The first gusts, rumbles and flashes pulsed through our family tent’s flimsy nylon walls late one Saturday night in August, in the campground at Maplewood State Park in Pelican Rapids. My wife, 5-year-old daughter and I were snuggled in our sleeping bags when I was shaken awake.
“Jim, go get Ben!” my wife whispered loudly.
To back up, let me explain that our exuberant son, Ben, just 1 at the time, thrived on early morning light when camping. That meant denying the remainder of the family that last hour or so of rest before 6:30 a.m. Our solution was “Ben’s Tent,” a smaller enclosure that held his portable crib, anchored next to our larger tent, not more than 2 inches distant.
I untangled from my toasty sleeping bag and unzipped the tent flap, plunging into darkness punctuated by brilliant flashes and a torrential downpour. Struggling to unzip the fly on Ben’s tent with water cascading down my neck, I thrust my torso inside, trying to keep the puddle from forming a lake beneath his crib.
He was sound asleep.
Knowing this news would not pacify my wife, I urgently plucked my offspring out of bed, diving through the rain and into our tent, where we were all now alert.
Thus are forged precious memories of camping in Minnesota.
To be sure, not all camping outings are spiced with misadventures. Some are graced with speechless beauty, such as the night along the shore of Lake Superior in a cart-in site at Split Rock Lighthouse State Park. Our campfire popped and murmured, bright against the lake and woods. Then, peeking above the watery horizon, the almost-full moon climbed among the stars. Delaying bedtime for our children, we lingered a little longer in the glow of the flickering flames and the rippling reflection of the moon.
As a Minnesota resident since 1982, I’ve enjoyed camping trips around the state on family vacations as well as on research trips for my travel and outdoors writing-photography business.
I have written and photographed two all-season guide books about the Minnesota and Wisconsin outdoors. And I’ve written and photographed scores of articles about camping, canoeing, hiking and biking. As part of that process and in the years since, I have visited each of Minnesota’s state parks at least once, pitching my tent in many of them. In some years, this has meant one camping trip per week during summer and several spring or autumn weekend outings.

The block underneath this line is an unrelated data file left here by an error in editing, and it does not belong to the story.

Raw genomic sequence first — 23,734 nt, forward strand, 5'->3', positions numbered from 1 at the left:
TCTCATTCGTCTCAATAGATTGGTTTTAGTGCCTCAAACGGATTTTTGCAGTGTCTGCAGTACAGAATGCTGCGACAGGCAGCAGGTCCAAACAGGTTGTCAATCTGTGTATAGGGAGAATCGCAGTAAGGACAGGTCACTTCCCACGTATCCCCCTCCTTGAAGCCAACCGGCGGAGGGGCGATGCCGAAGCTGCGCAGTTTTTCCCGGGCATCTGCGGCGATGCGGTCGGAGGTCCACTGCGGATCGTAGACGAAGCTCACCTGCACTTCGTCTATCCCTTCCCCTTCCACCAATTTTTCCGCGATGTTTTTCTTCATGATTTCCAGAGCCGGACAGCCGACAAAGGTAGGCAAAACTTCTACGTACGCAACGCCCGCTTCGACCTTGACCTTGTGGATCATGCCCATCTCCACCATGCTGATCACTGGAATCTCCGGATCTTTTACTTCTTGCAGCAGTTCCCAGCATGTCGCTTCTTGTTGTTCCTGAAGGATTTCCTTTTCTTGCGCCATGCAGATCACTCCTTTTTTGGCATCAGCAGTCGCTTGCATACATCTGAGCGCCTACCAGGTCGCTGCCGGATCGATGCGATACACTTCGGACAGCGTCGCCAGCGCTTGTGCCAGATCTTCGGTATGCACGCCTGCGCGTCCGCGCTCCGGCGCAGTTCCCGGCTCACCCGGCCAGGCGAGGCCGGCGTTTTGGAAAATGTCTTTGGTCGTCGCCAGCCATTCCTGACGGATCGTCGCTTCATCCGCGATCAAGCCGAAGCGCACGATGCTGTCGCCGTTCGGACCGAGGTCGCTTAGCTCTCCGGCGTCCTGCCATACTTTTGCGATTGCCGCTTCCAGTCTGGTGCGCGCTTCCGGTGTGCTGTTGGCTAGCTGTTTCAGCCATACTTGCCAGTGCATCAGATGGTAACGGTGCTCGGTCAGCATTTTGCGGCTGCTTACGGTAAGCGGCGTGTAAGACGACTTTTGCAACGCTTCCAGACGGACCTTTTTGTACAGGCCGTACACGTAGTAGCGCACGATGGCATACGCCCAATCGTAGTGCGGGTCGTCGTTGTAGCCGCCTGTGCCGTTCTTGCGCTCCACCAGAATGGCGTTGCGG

The beauty of camping on Minnesota’s public lands is the variety of landscapes. Whether just for family fun or for research, I’ve enjoyed the vastness of the prairie in Blue Mounds State Park (southwestern Minnesota) and the closeness of the forest at Bear Head Lake State Park (northeast). One of my favorite water sites is at the Rock Lake Campground in Pillsbury State Forest. I’ve also been lulled to sleep by the St. Croix River while camping in a canoe site.
Though camping destinations are important, so is the process of the camping lifestyle. Certainly, it’s the anecdotes and shared moments of camping that linger in memory, sometimes even more than place.
There was a father-son camping trip to Itasca State Park with a brother-in-law and our collective young men, when we were treated to a vibrant spectacle of nature. Settled in across the campground road from Lake Itasca, we sat mesmerized while a lumbering snapping turtle ambled out of the lake, crossed the road and headed for the tree not 12 feet from our picnic table. There she turned her backside to the tree, scraped out a hollow depression and laid her eggs.
The mood was broken later when we heard rustling and scuffling on the picnic table. There, in our flashlight beams, a well-fed raccoon had flipped the latch on our cooler and was pigging out on our bread and sandwich meat. Because experience often follows a sad tale, we learned to keep our coolers in the vehicles ever after.
It seems that most of our family’s love of camping grew along with our children, their cousins and friends. Now that our children are grown, my wife and I still enjoy meals over the campfire and conversations under the stars. And the occasional bout of fickle weather just adds to the overall camping gestalt.
That our family looks back and laughs at moments gentle or touchy is testament to the lure of camping in Minnesota. Rain or shine, insects or warm breeze, we have treasured our trips to campgrounds around the state.
Of course, coming home means dealing with dirty, wet clothes and vacuuming the vestiges of the campsite from the car. Yet the extra work has always been worth it, especially when a youngster announces “Next time we go camping ... ”
Jim Umhoefer is a travel and outdoors writer and photographer from Sauk Centre, Minn. You can see his work at www.candidperceptions.com.